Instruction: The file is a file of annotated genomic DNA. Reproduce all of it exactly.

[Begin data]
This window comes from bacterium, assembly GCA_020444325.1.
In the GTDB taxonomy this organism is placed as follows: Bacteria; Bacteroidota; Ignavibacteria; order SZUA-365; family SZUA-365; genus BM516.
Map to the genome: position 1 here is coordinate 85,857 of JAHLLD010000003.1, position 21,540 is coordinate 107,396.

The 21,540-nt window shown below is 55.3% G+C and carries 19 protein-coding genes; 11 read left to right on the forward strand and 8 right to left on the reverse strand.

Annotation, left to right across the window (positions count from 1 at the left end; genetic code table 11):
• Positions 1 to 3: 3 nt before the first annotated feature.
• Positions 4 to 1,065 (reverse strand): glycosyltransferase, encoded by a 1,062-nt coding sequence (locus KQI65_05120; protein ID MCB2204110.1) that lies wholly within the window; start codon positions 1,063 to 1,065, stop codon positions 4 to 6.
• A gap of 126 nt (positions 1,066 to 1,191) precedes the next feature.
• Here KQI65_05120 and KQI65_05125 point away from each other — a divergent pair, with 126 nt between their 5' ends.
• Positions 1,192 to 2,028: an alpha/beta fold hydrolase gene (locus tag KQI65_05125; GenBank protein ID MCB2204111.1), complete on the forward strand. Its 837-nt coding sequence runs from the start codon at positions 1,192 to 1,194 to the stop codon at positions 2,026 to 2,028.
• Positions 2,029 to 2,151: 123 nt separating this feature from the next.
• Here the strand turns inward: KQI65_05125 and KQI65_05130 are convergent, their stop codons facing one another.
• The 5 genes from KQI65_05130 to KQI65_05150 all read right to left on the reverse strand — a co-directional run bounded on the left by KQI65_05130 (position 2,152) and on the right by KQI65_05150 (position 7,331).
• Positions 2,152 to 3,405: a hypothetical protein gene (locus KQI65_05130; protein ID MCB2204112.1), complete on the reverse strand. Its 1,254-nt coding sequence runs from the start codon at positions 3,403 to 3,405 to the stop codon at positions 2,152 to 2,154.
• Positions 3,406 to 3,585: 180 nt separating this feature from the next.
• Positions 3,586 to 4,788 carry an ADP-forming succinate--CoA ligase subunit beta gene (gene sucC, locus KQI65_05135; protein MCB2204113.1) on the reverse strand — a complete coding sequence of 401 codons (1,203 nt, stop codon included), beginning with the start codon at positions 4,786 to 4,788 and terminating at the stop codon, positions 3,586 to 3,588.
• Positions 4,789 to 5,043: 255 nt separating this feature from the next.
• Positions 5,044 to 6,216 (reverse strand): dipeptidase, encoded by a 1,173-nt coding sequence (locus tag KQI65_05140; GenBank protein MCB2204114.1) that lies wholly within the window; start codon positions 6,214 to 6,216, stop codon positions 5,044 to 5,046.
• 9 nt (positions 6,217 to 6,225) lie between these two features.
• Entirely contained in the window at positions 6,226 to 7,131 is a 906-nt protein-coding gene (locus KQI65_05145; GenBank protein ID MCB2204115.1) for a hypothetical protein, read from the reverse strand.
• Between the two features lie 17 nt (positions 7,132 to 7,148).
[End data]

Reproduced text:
This window comes from bacterium, assembly GCA_020444325.1.
In the GTDB taxonomy this organism is placed as follows: Bacteria; Bacteroidota; Ignavibacteria; order SZUA-365; family SZUA-365; genus BM516.
Map to the genome: position 1 here is coordinate 85,857 of JAHLLD010000003.1, position 21,540 is coordinate 107,396.

The 21,540-nt window shown below is 55.3% G+C and carries 19 protein-coding genes; 11 read left to right on the forward strand and 8 right to left on the reverse strand.

Annotation, left to right across the window (positions count from 1 at the left end; genetic code table 11):
• Positions 1 to 3: 3 nt before the first annotated feature.
• Positions 4 to 1,065 (reverse strand): glycosyltransferase, encoded by a 1,062-nt coding sequence (locus KQI65_05120; protein ID MCB2204110.1) that lies wholly within the window; start codon positions 1,063 to 1,065, stop codon positions 4 to 6.
• A gap of 126 nt (positions 1,066 to 1,191) precedes the next feature.
• Here KQI65_05120 and KQI65_05125 point away from each other — a divergent pair, with 126 nt between their 5' ends.
• Positions 1,192 to 2,028: an alpha/beta fold hydrolase gene (locus tag KQI65_05125; GenBank protein ID MCB2204111.1), complete on the forward strand. Its 837-nt coding sequence runs from the start codon at positions 1,192 to 1,194 to the stop codon at positions 2,026 to 2,028.
• Positions 2,029 to 2,151: 123 nt separating this feature from the next.
• Here the strand turns inward: KQI65_05125 and KQI65_05130 are convergent, their stop codons facing one another.
• The 5 genes from KQI65_05130 to KQI65_05150 all read right to left on the reverse strand — a co-directional run bounded on the left by KQI65_05130 (position 2,152) and on the right by KQI65_05150 (position 7,331).
• Positions 2,152 to 3,405: a hypothetical protein gene (locus KQI65_05130; protein ID MCB2204112.1), complete on the reverse strand. Its 1,254-nt coding sequence runs from the start codon at positions 3,403 to 3,405 to the stop codon at positions 2,152 to 2,154.
• Positions 3,406 to 3,585: 180 nt separating this feature from the next.
• Positions 3,586 to 4,788 carry an ADP-forming succinate--CoA ligase subunit beta gene (gene sucC, locus KQI65_05135; protein MCB2204113.1) on the reverse strand — a complete coding sequence of 401 codons (1,203 nt, stop codon included), beginning with the start codon at positions 4,786 to 4,788 and terminating at the stop codon, positions 3,586 to 3,588.
• Positions 4,789 to 5,043: 255 nt separating this feature from the next.
• Positions 5,044 to 6,216 (reverse strand): dipeptidase, encoded by a 1,173-nt coding sequence (locus tag KQI65_05140; GenBank protein MCB2204114.1) that lies wholly within the window; start codon positions 6,214 to 6,216, stop codon positions 5,044 to 5,046.
• 9 nt (positions 6,217 to 6,225) lie between these two features.
• Entirely contained in the window at positions 6,226 to 7,131 is a 906-nt protein-coding gene (locus KQI65_05145; GenBank protein ID MCB2204115.1) for a hypothetical protein, read from the reverse strand.
• Between the two features lie 17 nt (positions 7,132 to 7,148).